Here’s a note by email from listener Virginia, “I just made a contribution and commented that I love the station.  I did not say ‘…all but one thing - Dinner Party Download.’  I just turn it off. Thanks for making my life more interesting.” 

From the Listener Comment Line, “Whoever the gentleman was that just made a reference to the Spoonbread Festival controversy in Berea, accidentally referred to it in the first phrase of the All Things Considered report that it was a decision made by the Berea City Council. That’s not correct. "

Here’s a message from listener Dave, who tells us he enjoys the station, especially while exercising every day, but he has a suggestion for announcers, “Ask your people to quit saying ‘First ever.’ First means it never happened before. ‘First ever’ means you don’t know what the word first means.” 

Here’s an email from Alan, presumably in the Prestonsburg area,  “My wife and I have been consistent and faithful listeners and supporters of WEKU since our daughters attended EKU several years ago. WEKU, at 90.9 Hazard, has been part of our daily regimen for all that time."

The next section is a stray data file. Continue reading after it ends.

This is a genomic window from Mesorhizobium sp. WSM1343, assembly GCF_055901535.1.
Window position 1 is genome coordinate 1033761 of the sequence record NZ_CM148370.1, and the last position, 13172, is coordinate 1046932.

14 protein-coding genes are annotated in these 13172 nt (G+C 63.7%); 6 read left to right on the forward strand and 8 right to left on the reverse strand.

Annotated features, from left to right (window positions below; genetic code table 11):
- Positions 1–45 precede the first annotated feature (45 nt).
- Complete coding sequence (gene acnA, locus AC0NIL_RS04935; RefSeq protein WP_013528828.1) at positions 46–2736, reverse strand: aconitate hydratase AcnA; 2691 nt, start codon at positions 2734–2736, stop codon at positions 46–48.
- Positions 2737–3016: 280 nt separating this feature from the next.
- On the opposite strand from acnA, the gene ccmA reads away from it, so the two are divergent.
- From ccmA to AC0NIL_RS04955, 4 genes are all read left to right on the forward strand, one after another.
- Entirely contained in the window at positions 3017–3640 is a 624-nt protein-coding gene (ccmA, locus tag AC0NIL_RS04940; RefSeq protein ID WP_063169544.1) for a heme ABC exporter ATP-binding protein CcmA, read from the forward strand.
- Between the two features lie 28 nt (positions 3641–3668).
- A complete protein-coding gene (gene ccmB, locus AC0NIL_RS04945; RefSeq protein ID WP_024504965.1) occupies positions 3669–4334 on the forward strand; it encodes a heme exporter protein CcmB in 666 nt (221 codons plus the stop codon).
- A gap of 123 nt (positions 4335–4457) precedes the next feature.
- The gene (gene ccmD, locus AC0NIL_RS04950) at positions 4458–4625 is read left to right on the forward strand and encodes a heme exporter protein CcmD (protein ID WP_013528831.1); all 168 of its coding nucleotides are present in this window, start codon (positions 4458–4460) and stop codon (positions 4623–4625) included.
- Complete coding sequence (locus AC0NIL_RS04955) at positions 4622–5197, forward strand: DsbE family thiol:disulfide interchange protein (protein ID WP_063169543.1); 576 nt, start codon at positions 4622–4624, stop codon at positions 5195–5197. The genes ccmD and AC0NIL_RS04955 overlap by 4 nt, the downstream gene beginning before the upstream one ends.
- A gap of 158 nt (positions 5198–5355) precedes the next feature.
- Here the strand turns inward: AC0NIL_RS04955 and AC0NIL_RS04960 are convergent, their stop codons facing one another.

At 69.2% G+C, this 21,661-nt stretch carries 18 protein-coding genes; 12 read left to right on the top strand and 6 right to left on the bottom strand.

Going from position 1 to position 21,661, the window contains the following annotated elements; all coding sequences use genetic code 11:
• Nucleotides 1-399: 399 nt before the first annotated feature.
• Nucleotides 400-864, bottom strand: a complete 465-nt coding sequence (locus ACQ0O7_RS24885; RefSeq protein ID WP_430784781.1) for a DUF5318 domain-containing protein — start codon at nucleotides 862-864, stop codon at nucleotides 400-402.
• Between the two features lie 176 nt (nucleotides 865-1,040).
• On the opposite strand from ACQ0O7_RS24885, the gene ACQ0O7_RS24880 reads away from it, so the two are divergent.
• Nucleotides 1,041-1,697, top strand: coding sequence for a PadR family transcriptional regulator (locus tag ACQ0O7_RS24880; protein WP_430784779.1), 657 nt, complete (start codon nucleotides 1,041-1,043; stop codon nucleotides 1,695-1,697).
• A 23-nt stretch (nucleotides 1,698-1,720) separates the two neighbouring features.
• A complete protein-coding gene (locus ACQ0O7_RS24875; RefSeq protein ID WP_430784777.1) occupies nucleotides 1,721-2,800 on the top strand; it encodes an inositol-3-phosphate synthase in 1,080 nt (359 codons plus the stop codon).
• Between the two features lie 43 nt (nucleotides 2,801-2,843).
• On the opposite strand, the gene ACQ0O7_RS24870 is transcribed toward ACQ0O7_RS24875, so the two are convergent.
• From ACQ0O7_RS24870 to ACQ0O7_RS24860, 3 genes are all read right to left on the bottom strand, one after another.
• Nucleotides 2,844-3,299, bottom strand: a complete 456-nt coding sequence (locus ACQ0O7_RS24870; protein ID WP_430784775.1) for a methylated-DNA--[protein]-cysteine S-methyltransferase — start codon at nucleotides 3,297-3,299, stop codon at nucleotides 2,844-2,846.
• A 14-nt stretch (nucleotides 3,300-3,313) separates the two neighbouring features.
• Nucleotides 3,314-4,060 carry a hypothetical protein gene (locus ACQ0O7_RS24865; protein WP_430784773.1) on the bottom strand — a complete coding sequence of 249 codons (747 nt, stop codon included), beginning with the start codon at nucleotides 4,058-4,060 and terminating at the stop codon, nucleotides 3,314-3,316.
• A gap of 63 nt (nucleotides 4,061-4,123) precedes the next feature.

Alan continues, "As of late however, we have been unable to listen to the station because of poor reception. Has your Hazard transmitter gone down or is there some other problem? We would like to regain the channel and to once again become donating partners with the station.”

Dozens of listeners posted on Facebook or Twitter in reaction to the news of the passing of NPR newsman Craig Windham.   

Meg tweeted, “I’ll miss Craig reading the news in the morning. #RIPCraig.”

Rebecca commented on Facebook, “So sad to hear this.”

We’ve had a number of contacts regarding an apparent problem with one of the programs on our sister station, Classic 102.1. We’re told that the Sunday afternoon program Classical Guitar Alive has been repeating for a number of weeks.  We apologize for that and will check it out and…most importantly…get it fixed.

Last week, a listener wrote in about my personal choice to go on the air before my voice had completely recovered from a sinus infection. I continue to stand by my apology for coming back a bit too soon. 

Meanwhile, I want to acknowledge the messages of listeners reacting to Linda. At risk of seeming self-serving, here are a few excerpts:

Listener Linda wrote in at the end of last week,  “It's unbelievable to me that you continue to go on air when you don't have the ability to read the news in a fluent or conversational manner. But the last few days subjecting us to your voice is in its current condition shows your inconsideration for the audience. Is there no one to fill in for hosts when they are clearly too sick to go on?."